Fueling the pipeline of women in energy

Jaz Rabadia MBE MEI Chartered Energy Manager

Jaz Rabadia MBE MEI Chartered Energy Manager

A recent report by PWC in association with POWERful Women (PfW) shared that only 6% of executive boards seats in top 100 UK-headquartered energy firms are held by women, a  troubling statistic in the age of women empowerment, diversity and inclusion targets and a changing energy landscape.   With International Women’s Day 2017 only a few weeks away (8 March), what more can we do to attract, retain and promote female talent in the energy sector?

Energy is all around us; in the food that we eat, the roads that we travel, the homes that we live in and the businesses we work in. It’s something we all take for granted. Yet it’s not something we are taught at school.  Most of today’s energy professionals have fallen into the sector by accident and never looked back. I want tomorrow’s leaders to join because they want to, with a purpose and on purpose. The energy industry is incredibly diverse and full of opportunities to learn, to grow but most importantly to make a difference.  Offering careers in oil and gas, renewable energy, energy efficiency, product innovation, energy policy and public engagement to name a few, the sector has something for all skill sets.

So how do we attract more women into energy from an early age? The process needs to start at home and then must continue on into schools. We need to raise awareness of the range of energy careers available and showcase the many amazing women already working in energy. As practitioners, we have a duty to reach out and inspire the next generation of energy professionals.  So where do we start?  By volunteering to talk at a school careers event, by posting fun facts about your role on social media or by just sharing your career experiences with your daughters, grand-daughters, nieces and the young boys in the family too!

But once we’ve jumped the first hurdle and attracted some women into this male dominated sector, what can we do to ensure we keep them? Similarly to other industries facing this challenge, the key is to provide, development opportunities, job satisfaction, flexibility and inspirational role models. As someone who entered the energy sector as a young female, I know too well how important these all are.

A collaborative environment that allowed me to be creative, to grow and to develop others is what has kept me in this industry for over a decade. I’ve had many supporters over the years who have been fundamental to my progression. Through the Energy Institute, I have obtained Chartered Energy Manager status, won the Young Energy Professional of the year award and now sit on the Energy Institute Council. These achievements have not only boosted my confidence, but given me a sense of professional credibility when I most doubted myself. We need to do more to promote, showcase and champion the women making waves in the energy sector. So, shine a light on a female energy professional you know, enter them for an award, put them forward for a guest blog, or simply tell them they inspire you.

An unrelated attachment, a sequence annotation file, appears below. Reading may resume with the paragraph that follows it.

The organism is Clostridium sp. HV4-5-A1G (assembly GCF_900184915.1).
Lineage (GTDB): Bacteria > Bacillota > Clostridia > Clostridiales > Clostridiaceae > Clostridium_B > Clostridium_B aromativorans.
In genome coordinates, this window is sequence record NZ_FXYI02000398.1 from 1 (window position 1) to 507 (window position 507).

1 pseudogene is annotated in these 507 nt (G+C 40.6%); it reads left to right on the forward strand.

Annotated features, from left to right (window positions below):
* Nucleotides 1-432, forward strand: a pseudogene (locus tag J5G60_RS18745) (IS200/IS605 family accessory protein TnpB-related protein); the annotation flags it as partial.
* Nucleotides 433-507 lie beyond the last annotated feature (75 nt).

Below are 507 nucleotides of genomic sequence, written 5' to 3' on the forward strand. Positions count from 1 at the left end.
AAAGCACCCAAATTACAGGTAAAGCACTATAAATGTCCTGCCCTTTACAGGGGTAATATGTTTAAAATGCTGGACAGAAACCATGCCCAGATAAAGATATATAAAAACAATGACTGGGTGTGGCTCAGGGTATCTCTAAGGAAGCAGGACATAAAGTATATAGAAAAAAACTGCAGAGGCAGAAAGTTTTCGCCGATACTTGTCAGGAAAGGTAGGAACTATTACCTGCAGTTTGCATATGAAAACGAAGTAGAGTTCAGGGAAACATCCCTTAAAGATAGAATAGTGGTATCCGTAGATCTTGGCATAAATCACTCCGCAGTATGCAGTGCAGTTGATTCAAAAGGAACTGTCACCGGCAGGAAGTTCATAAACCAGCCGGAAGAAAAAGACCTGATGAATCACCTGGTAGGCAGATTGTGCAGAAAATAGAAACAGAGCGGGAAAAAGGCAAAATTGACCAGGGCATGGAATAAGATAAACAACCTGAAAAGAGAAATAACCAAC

PfW is a great initiative designed not only to showcase but also most importantly to develop the best women in the industry. Developing female leaders within the sector is crucial to ensuring we have a seat at the table and are able to influence decisions at the highest level. As members of this growing industry, we are surely the best ambassadors of it, so let’s shout about how great it is from the solar paneled rooftops and help each other on the climb to the top. If each of us inspired just one more woman into the sector, imagine the difference we could collective make.

Happy International Women’s Day to all the women (and men) who have inspired and supported me throughout my career in energy

2 thoughts on “Fueling the pipeline of women in energy

  1. Professor Patricia Park says:

    I teach energy law to 50 students on the MSc in Enery, finance and trade at Cass Business School each year, many of them women but unfortunately not one woman from the UK in five years. We need to catch up with the rest of the world by sending our young women on the path of a career in energy.


  2. Sonja A Boehmer-Christiansen says:

    Not troubling at all, consider able human beings first. IMHO young males will be our future problem if….

    Dr.Sonja A.Boehmer-Christiansen
    Reader Emeritus, Department of Geography
    Hull University HULL HU6 7RX
    Editor, Energy&Environment, SAGE Publishers


Leave a Reply

Fill in your details below or click an icon to log in:

WordPress.com Logo

You are commenting using your WordPress.com account. Log Out /  Change )

Twitter picture

You are commenting using your Twitter account. Log Out /  Change )

Facebook photo

You are commenting using your Facebook account. Log Out /  Change )

Connecting to %s